In the further subclaims preferable embodiments of the present invention are disclosed.

For a better understanding of the present invention embodiments thereof are shown and discussed hereafter, referring to the drawing and examples. The drawing show:

FIG. 1 in side view a device according to the present invention;

FIG. 2 in top view a device according to FIG. 1;

FIG. 2A-C in side, bottom and top view an embodiment with sizes indicated, by way of example only;

FIG. 3 in top and side view an alternative embodiment of part of a device according to the present invention;

FIG. 4 in side view a further embodiment of a device according to the present invention;

FIG. 5 schematically in side view a device according to FIG. 1 in an eye, during removal of the Descemet's membrane;

FIG. 6 schematically in cross section a holding device according to the present invention;

FIG. 7 a-d a holding device according to the present invention, during use;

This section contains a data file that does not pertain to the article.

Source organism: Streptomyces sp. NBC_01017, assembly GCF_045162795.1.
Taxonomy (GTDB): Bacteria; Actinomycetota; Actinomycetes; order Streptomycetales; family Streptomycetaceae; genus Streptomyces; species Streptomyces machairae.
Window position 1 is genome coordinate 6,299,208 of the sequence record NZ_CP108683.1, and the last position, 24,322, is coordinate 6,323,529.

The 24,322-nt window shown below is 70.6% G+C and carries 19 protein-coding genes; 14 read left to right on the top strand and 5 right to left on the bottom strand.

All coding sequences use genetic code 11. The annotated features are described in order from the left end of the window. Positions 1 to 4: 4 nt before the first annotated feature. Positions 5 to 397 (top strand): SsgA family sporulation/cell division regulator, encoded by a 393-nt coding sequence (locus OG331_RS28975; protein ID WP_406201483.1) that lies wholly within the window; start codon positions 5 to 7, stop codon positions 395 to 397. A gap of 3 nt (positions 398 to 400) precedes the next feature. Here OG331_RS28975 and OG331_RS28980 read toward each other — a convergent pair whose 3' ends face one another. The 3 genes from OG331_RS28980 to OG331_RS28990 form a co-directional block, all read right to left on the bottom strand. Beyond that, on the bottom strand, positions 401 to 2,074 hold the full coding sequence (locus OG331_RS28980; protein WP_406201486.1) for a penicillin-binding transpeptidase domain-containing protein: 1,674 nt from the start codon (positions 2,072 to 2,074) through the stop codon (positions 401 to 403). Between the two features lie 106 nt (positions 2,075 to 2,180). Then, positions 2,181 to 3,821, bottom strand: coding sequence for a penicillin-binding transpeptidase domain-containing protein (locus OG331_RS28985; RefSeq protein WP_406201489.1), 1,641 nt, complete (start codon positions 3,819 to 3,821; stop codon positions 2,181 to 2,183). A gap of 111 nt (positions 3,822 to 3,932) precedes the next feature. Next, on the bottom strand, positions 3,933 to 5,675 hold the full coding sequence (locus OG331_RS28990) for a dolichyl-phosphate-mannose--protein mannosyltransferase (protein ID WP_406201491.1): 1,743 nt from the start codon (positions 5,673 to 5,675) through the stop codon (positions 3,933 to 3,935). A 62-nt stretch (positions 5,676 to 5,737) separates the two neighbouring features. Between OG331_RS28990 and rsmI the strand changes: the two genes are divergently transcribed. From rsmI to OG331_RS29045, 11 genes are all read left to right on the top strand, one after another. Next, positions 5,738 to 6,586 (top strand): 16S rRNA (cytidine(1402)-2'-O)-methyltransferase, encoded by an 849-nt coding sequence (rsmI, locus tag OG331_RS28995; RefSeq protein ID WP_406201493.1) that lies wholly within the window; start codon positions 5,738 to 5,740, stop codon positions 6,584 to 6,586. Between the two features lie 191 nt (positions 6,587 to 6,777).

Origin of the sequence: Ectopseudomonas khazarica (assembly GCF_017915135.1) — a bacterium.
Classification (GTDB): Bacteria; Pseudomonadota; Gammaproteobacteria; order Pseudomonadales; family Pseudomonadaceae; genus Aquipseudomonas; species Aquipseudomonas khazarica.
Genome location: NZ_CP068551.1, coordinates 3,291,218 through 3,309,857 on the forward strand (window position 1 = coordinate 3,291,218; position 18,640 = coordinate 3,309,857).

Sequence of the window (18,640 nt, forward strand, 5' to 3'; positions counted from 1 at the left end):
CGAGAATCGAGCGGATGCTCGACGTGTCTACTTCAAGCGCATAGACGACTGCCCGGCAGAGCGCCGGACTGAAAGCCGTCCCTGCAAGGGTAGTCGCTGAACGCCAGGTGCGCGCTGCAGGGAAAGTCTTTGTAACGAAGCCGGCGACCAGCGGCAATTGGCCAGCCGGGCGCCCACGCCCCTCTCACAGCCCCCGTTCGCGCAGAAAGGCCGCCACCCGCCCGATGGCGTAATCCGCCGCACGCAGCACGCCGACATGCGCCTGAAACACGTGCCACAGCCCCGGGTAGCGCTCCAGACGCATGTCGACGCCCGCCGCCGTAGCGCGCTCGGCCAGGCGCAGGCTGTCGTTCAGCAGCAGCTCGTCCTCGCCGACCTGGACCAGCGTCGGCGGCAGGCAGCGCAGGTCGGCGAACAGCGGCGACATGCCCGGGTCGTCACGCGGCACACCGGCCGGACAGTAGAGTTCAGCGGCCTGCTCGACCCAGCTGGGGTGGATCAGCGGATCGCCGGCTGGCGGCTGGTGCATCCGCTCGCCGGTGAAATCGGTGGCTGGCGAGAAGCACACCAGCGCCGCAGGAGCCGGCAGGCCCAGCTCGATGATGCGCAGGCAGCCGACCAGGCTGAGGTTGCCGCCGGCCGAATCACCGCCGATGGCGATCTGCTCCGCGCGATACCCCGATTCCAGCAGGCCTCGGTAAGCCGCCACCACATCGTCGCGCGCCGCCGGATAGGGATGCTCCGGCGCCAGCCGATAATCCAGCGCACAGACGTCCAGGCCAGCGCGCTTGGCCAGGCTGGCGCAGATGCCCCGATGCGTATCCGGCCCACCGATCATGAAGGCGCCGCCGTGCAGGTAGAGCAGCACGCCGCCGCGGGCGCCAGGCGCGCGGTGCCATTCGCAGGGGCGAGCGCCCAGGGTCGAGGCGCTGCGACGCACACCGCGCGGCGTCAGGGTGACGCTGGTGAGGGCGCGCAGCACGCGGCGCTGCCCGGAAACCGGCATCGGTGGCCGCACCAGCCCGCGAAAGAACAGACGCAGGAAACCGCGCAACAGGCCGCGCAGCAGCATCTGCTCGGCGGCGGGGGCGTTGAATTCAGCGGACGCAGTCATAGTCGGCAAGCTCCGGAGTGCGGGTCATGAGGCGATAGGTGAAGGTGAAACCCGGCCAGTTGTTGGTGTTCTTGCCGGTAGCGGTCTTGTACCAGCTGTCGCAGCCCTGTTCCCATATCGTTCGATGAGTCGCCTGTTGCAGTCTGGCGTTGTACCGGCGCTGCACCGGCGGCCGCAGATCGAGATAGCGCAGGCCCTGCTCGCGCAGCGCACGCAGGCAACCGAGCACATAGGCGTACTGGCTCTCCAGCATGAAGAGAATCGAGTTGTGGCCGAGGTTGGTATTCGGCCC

FIG. 8 a-f various embodiments of eyes with transplants according to the present invention; and

FIG. 9-12 showing pictures of experiments with methods according to the present invention, wherein in

FIG. 9: Preparation of the ‘donor’ DM. (a) After partial trephination of the posterior side of a corneo-scleral button, a circular portion of DM (arrows) is stripped from the button with fine forceps. (b) After complete detachment, a Descemet-roll (arrows) forma spontaneously, with the endothelium on the outside. (c) To better visualize the donor tissue, the donor DM (arrow) is stained with trypan blue. (d) The Descemet-roll (arrow) is then sucked into an injector.